Toa Fraser's DEAN SPANLEY
Movie review by Dennis D. McDonald
What a charming film this is! The story elements at first seem hard to pull together — grief, reincarnation, early 1900’s English fancy dinner parties, estranged sons, and beloved dogs long gone. But pull together they do.
In the process we are treated to a sweet, odball, yet curiously warm-hearted tale that unfolds gradually, avoids mawkishness, and which allows the characters to evolve in human and sometimes unexpected ways.
The cast is superb. Sam Neill leads with a surprisingly affecting and humorous performance as Dean Spanley whose memories of lives past is awakened by a rare wine. Jeremy Northam plays the estranged son of Peter O’Toole who continues to refuse acknowledgement of his other son’s death in the Boer War. Bryan Brown plays an oddball hanger-on who knows how to procure the Dean’s mystical wine.
The overarching theme is the relationship between the son and the father. O’Toole plays the old man as a cantankerous fool on the verge of dementia; Northam plays the son as resignedly attempting to bridge the emotional gap that has formed. Into this frosty relationship comes Dean Spanley with his bizarre memories of life as a dog. How these themes are intertwined is the stuff of this movie and its strong emotional appeal.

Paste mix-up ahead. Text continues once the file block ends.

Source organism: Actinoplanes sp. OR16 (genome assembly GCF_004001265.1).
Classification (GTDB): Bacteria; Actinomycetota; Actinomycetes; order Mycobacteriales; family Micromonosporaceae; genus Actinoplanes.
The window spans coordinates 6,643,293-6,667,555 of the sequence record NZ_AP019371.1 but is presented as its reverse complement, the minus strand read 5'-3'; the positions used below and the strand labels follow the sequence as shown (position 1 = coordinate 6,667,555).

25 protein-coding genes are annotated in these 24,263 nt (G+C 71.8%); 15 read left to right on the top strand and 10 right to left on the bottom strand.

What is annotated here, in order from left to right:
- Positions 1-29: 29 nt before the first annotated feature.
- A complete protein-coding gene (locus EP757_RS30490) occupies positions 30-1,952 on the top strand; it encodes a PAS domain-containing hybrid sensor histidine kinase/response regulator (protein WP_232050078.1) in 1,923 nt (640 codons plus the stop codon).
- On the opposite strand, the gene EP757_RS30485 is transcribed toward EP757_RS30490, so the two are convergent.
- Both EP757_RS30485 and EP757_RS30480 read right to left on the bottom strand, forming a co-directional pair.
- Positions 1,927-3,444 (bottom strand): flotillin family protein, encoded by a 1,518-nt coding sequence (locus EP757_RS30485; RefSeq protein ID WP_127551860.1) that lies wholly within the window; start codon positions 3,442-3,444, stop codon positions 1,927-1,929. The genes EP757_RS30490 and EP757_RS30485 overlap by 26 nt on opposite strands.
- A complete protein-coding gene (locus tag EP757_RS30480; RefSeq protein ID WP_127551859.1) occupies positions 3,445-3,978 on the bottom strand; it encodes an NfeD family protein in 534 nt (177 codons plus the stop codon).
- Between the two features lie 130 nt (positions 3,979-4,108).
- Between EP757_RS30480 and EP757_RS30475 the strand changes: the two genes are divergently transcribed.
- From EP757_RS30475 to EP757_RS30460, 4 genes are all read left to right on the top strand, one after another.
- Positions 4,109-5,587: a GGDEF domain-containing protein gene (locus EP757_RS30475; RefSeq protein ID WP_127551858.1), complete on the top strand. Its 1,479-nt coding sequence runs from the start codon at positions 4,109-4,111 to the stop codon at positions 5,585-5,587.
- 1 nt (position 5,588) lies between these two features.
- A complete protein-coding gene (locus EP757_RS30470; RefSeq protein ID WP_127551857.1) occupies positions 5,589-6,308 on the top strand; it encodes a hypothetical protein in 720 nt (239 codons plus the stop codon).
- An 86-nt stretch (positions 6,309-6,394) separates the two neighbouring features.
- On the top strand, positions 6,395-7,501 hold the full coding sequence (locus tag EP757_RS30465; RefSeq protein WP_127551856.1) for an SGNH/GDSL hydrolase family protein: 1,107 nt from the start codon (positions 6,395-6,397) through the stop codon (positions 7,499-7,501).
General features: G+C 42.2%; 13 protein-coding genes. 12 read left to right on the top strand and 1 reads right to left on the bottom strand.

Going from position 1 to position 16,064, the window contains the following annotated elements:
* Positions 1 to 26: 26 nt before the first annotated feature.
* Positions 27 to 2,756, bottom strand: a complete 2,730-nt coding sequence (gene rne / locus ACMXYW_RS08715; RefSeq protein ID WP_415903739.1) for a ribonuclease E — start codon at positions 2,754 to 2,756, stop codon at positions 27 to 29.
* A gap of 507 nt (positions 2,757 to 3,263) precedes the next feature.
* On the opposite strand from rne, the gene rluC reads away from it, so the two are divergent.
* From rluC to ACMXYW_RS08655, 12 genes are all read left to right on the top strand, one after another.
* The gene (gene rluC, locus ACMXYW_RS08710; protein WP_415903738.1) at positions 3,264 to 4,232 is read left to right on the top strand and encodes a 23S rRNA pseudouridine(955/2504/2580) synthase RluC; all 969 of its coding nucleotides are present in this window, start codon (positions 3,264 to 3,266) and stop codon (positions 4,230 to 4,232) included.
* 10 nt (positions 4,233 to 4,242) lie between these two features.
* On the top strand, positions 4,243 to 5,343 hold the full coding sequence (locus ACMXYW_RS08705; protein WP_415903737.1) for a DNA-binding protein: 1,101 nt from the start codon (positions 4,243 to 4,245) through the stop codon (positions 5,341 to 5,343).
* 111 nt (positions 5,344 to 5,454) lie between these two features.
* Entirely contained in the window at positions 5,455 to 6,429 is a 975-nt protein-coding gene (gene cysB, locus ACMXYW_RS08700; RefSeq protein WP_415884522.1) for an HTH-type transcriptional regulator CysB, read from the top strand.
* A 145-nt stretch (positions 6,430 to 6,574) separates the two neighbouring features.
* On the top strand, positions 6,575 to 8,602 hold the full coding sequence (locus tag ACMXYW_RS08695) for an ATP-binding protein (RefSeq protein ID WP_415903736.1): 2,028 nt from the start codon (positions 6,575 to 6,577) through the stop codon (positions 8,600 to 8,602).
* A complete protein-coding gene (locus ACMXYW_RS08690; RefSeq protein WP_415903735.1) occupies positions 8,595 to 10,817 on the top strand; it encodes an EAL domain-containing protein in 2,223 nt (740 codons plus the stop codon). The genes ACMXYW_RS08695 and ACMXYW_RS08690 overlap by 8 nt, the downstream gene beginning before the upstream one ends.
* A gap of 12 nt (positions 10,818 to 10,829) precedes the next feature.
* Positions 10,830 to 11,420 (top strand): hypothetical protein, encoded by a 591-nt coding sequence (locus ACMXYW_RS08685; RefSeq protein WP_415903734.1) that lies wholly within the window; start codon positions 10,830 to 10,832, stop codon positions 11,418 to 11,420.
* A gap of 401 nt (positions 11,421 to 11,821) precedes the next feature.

It also helps that the photography and music in this film are wonderful. Color balance in even dimly lit scenes is gorgeous and is helped along if you have a good high definition TV with good black levels. Also, the indoor sets in this film are incredible. Watch the rooms where Bryan Brown’s character hangs out; the stuffed animals are worth the price of admission!
When all is said and done this is Peter O’Toole’s movie. The sensitivity of his performance is amazing to watch. We are fortunate to have a record of such performances.
Review copyright (c) 2014 by Dennis D. McDonald. For more reviews like this scroll down. To find out about my consulting go here.